“I see your book being incredibly relevant in two ways,” I told Hoekstra in August 2020. “Either it will be an instruction manual or inspirational book that will have ideas that have helped preserve or resurrect newspapers. It could be a big part in saving journalism. Or, even if we get to the point where coronavirus ravages the nation even more and the for-profit journalism model is largely done, your book will be like chronicling the last Comanches — those of us who are still independent and family owned. It’s almost surprising when you see one of us. ‘Whoa, you’re still covering county government?’ ‘Whoa, you’re still covering state government?’ ‘Whoa, you still print a newspaper?’ We’re at that point where if a lot of us are gone, even me gone, you will literally have written a book about the last stand.”

We are still publishing here in Carroll, Iowa. There is life in this newspaper, gasping as we may be at times.

Here are five observations about newspapering life in contemporary America from me that Hoekstra includes in the book. There are many more, but this is a sample:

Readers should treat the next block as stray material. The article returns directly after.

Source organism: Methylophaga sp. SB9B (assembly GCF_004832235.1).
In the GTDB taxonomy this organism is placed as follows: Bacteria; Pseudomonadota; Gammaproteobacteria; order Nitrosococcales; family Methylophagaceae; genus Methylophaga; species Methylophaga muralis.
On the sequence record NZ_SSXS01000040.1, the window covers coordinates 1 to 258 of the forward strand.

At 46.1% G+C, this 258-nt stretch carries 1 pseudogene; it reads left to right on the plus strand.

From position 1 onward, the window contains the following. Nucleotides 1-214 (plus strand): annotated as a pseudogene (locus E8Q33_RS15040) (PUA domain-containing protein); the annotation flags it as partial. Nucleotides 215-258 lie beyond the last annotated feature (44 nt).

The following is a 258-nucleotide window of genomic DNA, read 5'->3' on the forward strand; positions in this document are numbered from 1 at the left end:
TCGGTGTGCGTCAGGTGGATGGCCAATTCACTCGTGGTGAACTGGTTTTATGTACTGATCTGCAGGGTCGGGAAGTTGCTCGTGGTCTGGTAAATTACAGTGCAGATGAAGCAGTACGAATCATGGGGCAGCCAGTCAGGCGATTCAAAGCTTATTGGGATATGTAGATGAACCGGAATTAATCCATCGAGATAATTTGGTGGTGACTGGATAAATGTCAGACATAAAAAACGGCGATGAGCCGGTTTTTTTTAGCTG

“I was in my teenage years when I saw stories about family farmers killing themselves. I had a condescending attitude about it — just tough it out. ‘So you can’t farm anymore? Move to St. Louis.’ It’s what you would expect from a 14-year-old with the whole world in front of him and nothing built behind him to see. But now, I’ve thought about killing myself. You can quote me on that. I haven’t, of course, but I’ve spent 30 years of my life on this. We were best paper in the state (named by the Iowa Newspaper Association in 2013). What for? Maybe I’ll catch coronvirus. I’ve been flying around all over the country trying to find ideas and implementing dozens of them, working myself probably to an early grave trying to keep this paper from going to an early grave.”